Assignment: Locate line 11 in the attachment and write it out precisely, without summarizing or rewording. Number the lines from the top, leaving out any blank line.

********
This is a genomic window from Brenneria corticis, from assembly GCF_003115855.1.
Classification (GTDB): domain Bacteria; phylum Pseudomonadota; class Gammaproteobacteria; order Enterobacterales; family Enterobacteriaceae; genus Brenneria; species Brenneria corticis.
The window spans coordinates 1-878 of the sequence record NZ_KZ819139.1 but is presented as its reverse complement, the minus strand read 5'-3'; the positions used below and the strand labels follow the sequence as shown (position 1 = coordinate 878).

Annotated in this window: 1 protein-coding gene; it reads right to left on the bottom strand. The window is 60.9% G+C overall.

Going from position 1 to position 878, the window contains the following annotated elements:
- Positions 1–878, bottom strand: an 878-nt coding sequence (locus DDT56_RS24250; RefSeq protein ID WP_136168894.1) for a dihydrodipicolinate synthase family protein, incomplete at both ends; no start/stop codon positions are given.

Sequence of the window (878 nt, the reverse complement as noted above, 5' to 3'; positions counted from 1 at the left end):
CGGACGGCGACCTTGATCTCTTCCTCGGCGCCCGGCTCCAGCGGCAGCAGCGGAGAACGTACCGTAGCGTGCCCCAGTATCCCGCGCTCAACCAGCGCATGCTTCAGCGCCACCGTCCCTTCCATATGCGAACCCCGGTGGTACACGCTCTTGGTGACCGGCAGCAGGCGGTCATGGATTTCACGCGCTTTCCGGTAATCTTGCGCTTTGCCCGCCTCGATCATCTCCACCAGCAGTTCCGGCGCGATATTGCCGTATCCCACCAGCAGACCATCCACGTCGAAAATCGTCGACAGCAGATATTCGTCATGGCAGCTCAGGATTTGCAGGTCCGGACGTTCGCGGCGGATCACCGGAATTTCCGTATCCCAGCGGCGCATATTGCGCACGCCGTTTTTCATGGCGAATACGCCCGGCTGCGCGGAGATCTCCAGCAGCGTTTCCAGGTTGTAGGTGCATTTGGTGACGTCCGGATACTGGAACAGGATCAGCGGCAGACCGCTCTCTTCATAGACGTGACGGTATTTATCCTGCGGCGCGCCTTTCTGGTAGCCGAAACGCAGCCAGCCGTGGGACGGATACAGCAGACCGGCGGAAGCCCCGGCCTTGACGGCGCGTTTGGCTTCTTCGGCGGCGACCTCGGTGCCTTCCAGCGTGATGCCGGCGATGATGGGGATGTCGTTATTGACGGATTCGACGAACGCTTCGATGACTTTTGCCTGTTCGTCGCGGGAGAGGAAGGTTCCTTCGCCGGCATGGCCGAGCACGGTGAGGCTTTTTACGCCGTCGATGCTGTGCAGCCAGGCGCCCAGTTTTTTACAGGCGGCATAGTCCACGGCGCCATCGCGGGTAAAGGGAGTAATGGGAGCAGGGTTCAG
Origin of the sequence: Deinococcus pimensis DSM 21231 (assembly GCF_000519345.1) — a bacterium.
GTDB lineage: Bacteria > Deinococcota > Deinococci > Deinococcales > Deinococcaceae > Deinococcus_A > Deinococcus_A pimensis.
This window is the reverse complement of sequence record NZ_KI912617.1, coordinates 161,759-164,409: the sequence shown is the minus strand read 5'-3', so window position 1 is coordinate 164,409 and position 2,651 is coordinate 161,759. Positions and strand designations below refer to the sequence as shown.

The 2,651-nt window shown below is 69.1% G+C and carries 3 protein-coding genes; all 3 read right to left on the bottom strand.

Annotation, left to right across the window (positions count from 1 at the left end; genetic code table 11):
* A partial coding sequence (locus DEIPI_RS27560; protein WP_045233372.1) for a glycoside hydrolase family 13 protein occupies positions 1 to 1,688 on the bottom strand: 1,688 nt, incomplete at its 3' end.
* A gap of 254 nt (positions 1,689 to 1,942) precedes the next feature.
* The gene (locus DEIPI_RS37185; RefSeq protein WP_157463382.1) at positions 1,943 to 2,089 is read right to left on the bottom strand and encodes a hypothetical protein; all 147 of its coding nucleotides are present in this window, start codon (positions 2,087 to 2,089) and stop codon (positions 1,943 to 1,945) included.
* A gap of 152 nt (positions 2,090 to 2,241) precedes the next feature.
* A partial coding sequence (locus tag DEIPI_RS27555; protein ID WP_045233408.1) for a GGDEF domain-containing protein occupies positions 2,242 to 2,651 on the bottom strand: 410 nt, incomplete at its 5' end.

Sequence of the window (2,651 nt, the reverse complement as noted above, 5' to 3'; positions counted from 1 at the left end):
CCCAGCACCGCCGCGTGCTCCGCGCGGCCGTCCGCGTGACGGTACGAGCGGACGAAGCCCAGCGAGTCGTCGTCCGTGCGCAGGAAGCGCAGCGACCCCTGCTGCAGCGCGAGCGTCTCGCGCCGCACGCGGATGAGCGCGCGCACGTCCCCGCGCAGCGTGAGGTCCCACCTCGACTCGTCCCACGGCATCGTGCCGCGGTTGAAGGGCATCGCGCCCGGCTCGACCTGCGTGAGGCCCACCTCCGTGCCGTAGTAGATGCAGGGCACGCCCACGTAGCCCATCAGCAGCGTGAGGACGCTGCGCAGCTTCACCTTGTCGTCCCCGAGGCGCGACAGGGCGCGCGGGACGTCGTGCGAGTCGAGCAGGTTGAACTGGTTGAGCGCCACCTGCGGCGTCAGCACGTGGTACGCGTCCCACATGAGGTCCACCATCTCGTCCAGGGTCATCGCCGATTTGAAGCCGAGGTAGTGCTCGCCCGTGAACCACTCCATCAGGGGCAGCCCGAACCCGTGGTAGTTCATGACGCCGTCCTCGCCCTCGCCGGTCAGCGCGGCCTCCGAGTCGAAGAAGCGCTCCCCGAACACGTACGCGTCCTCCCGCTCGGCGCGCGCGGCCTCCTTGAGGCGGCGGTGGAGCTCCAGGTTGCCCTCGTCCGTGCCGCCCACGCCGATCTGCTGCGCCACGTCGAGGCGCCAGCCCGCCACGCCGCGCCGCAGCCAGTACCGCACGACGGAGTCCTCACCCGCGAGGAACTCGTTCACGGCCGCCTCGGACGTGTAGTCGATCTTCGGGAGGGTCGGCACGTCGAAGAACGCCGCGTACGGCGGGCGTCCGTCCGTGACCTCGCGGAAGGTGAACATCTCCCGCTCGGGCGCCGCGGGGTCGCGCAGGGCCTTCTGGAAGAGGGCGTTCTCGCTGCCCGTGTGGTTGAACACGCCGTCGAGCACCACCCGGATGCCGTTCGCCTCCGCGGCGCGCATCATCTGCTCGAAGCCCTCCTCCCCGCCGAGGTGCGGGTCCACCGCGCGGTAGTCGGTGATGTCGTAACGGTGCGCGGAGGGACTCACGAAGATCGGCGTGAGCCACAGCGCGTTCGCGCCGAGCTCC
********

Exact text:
This window is the reverse complement of sequence record NZ_KI912617.1, coordinates 161,759-164,409: the sequence shown is the minus strand read 5'-3', so window position 1 is coordinate 164,409 and position 2,651 is coordinate 161,759. Positions and strand designations below refer to the sequence as shown.